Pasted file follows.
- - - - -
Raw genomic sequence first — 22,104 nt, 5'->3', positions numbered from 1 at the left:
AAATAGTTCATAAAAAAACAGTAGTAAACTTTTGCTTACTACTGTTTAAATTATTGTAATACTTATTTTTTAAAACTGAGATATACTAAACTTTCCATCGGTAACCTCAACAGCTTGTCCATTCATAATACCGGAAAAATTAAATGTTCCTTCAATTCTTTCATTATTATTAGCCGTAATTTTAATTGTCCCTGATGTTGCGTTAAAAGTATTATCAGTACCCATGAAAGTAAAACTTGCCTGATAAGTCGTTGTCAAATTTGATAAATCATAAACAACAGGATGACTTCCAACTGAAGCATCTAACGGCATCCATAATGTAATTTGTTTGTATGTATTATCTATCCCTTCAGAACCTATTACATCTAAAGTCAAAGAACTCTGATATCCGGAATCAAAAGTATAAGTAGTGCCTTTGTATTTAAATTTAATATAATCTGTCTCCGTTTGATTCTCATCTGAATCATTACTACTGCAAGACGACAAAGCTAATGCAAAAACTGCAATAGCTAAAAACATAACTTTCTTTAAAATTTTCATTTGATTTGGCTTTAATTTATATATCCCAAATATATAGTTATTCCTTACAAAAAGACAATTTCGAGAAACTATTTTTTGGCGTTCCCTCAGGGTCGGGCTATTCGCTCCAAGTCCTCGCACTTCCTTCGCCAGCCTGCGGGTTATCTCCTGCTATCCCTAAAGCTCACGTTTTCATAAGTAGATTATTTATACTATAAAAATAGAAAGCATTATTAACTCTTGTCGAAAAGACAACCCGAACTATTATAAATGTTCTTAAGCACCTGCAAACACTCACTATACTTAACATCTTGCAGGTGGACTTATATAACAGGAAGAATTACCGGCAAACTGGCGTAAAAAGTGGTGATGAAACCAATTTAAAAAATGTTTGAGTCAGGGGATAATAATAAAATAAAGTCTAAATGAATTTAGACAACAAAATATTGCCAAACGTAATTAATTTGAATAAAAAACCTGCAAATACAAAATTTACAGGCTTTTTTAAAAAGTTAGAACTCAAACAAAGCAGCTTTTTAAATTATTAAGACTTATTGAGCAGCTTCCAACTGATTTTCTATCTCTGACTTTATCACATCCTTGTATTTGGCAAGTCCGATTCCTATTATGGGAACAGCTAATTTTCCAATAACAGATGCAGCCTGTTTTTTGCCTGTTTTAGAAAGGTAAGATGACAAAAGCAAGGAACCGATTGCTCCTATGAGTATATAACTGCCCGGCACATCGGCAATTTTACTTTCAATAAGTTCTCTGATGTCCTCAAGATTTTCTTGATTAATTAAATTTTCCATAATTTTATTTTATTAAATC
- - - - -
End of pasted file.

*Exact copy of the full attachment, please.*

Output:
Raw genomic sequence first — 22,104 nt, 5'->3', positions numbered from 1 at the left:
AAATAGTTCATAAAAAAACAGTAGTAAACTTTTGCTTACTACTGTTTAAATTATTGTAATACTTATTTTTTAAAACTGAGATATACTAAACTTTCCATCGGTAACCTCAACAGCTTGTCCATTCATAATACCGGAAAAATTAAATGTTCCTTCAATTCTTTCATTATTATTAGCCGTAATTTTAATTGTCCCTGATGTTGCGTTAAAAGTATTATCAGTACCCATGAAAGTAAAACTTGCCTGATAAGTCGTTGTCAAATTTGATAAATCATAAACAACAGGATGACTTCCAACTGAAGCATCTAACGGCATCCATAATGTAATTTGTTTGTATGTATTATCTATCCCTTCAGAACCTATTACATCTAAAGTCAAAGAACTCTGATATCCGGAATCAAAAGTATAAGTAGTGCCTTTGTATTTAAATTTAATATAATCTGTCTCCGTTTGATTCTCATCTGAATCATTACTACTGCAAGACGACAAAGCTAATGCAAAAACTGCAATAGCTAAAAACATAACTTTCTTTAAAATTTTCATTTGATTTGGCTTTAATTTATATATCCCAAATATATAGTTATTCCTTACAAAAAGACAATTTCGAGAAACTATTTTTTGGCGTTCCCTCAGGGTCGGGCTATTCGCTCCAAGTCCTCGCACTTCCTTCGCCAGCCTGCGGGTTATCTCCTGCTATCCCTAAAGCTCACGTTTTCATAAGTAGATTATTTATACTATAAAAATAGAAAGCATTATTAACTCTTGTCGAAAAGACAACCCGAACTATTATAAATGTTCTTAAGCACCTGCAAACACTCACTATACTTAACATCTTGCAGGTGGACTTATATAACAGGAAGAATTACCGGCAAACTGGCGTAAAAAGTGGTGATGAAACCAATTTAAAAAATGTTTGAGTCAGGGGATAATAATAAAATAAAGTCTAAATGAATTTAGACAACAAAATATTGCCAAACGTAATTAATTTGAATAAAAAACCTGCAAATACAAAATTTACAGGCTTTTTTAAAAAGTTAGAACTCAAACAAAGCAGCTTTTTAAATTATTAAGACTTATTGAGCAGCTTCCAACTGATTTTCTATCTCTGACTTTATCACATCCTTGTATTTGGCAAGTCCGATTCCTATTATGGGAACAGCTAATTTTCCAATAACAGATGCAGCCTGTTTTTTGCCTGTTTTAGAAAGGTAAGATGACAAAAGCAAGGAACCGATTGCTCCTATGAGTATATAACTGCCCGGCACATCGGCAATTTTACTTTCAATAAGTTCTCTGATGTCCTCAAGATTTTCTTGATTAATTAAATTTTCCATAATTTTATTTTATTAAATC